Artificial Intelligence (AI) has become a buzzword that symbolizes the next stage of innovative technological transformations and how the industry in the future would be driven. Using intelligent algorithms, data classification and smart predictive analysis, AI has its utility in a large number of sectors.
A more specific subset of AI that combines the exactitude of GIS with the razor-sharp analysis and solution-based approach of AI is termed Geospatial AI, or simply Geo.AI.
Geospatial AI can also be called a new form of machine learning that is based on a geographic component.
How does it work?
With the help of simple smartphone applications, people can give real-time feedback about the conditions in their surroundings, for example, traffic congestion, the details of it, the peak hours, their experience of it, their rating: low, moderate, or dense. The data is then collated, sorted, analyzed and it enhances its accuracy and precision because of thousands of users contributing to the database.
This approach of using geographical location would then not only fill the information void but also help in more efficient solutions for particular geographic locations. For Instance, it would be able to predict which area in the city would face maximum congestion, or which route commuters should take, or where the vehicle flow can be rerouted.
And this also lets the system know how the severity of a problem looks like to the people and then devises new ways of addressing them.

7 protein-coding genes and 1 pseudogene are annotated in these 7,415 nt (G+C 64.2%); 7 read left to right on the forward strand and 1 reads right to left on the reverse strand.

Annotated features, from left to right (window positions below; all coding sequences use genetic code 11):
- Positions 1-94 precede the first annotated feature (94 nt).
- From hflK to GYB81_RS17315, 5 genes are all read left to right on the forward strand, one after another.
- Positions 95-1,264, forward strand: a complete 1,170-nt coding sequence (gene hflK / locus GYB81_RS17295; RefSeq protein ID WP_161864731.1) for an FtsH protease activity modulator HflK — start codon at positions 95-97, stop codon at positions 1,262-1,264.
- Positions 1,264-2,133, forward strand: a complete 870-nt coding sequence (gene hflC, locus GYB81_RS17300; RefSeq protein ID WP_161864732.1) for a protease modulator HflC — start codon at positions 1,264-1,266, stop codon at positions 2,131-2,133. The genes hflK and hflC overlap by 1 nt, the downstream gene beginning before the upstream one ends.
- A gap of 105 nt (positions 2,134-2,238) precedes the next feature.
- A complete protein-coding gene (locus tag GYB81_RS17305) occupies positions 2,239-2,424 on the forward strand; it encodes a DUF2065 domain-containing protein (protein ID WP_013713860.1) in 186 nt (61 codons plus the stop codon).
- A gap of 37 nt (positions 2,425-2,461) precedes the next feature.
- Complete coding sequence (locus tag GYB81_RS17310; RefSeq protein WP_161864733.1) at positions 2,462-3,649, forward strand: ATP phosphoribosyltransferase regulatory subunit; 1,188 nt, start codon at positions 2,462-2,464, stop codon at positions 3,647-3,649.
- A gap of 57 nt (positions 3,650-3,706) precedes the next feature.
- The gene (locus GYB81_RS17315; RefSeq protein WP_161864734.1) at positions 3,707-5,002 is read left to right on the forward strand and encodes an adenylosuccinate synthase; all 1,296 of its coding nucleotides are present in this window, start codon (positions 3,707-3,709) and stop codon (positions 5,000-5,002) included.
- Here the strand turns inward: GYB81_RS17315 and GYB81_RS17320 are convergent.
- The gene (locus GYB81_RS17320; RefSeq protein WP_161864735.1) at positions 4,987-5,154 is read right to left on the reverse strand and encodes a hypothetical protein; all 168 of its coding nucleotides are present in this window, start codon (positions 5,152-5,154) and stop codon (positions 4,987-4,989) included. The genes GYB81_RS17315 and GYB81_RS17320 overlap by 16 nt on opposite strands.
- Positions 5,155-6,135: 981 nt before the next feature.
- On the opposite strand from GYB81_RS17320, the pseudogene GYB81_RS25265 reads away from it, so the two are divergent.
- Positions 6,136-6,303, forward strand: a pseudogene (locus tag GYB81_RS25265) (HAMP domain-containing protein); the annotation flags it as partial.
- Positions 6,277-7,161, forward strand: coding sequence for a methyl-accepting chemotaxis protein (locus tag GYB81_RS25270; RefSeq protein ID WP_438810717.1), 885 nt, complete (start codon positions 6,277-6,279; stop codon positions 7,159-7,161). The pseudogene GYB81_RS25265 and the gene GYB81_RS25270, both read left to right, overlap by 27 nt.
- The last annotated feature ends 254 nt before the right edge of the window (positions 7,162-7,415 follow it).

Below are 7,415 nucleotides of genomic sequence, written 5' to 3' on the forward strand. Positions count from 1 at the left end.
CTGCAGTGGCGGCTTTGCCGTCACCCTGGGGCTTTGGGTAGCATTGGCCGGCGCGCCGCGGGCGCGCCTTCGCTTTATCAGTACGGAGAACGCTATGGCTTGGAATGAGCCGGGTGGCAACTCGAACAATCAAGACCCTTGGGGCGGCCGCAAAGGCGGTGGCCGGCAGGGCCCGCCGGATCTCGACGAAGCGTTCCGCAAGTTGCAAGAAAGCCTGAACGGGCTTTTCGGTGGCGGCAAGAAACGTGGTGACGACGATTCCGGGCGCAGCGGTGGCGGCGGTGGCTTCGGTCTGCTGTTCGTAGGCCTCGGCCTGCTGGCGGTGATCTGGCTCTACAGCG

Various applications of Geospatial AI
Traffic congestion is just an example because it is a problem we grapple with almost every day while commuting from our homes to workplaces and vice-versa. But the applications of Geo.AI are in a number of sectors, including those that use location and GIS. Ride-sharing companies, logistics, farming, surveying, and infrastructure are some of the prominent examples.
Ride-sharing companies like Uber, Lyft etc. can take similar feedbacks from customers and the process the data to find out the density of cars and the availability of drivers.
In logistics and supply chain, Geo.AI can plug the gaps and gather more accurate location information that can streamline product delivery and save time.
It is now commonplace for a project based on deep learning to simultaneously operate multiple machines in the cloud, each with a large amount of data storage and memory and all working to tackle the same problem. However, just a few years back this level of automation and use of deep learning was not considered feasible either due to cost constraints or limitations in the implementation of technology.
Similarly, Geo.AI capabilities would be enhanced as it is more widely embraced by the industry, and incorporating the geographical and location component in AI would serve multiple purposes.
Overall, in the realm of business, Geospatial AI would substantially improvise planning, resource allocation, and decision-making – predicting the surge in demand and supply, identifying the prospects of high and low margin, multiplying supply chain efficiency, and optimizing service delivery. The scope of Geospatial AI is simply endless.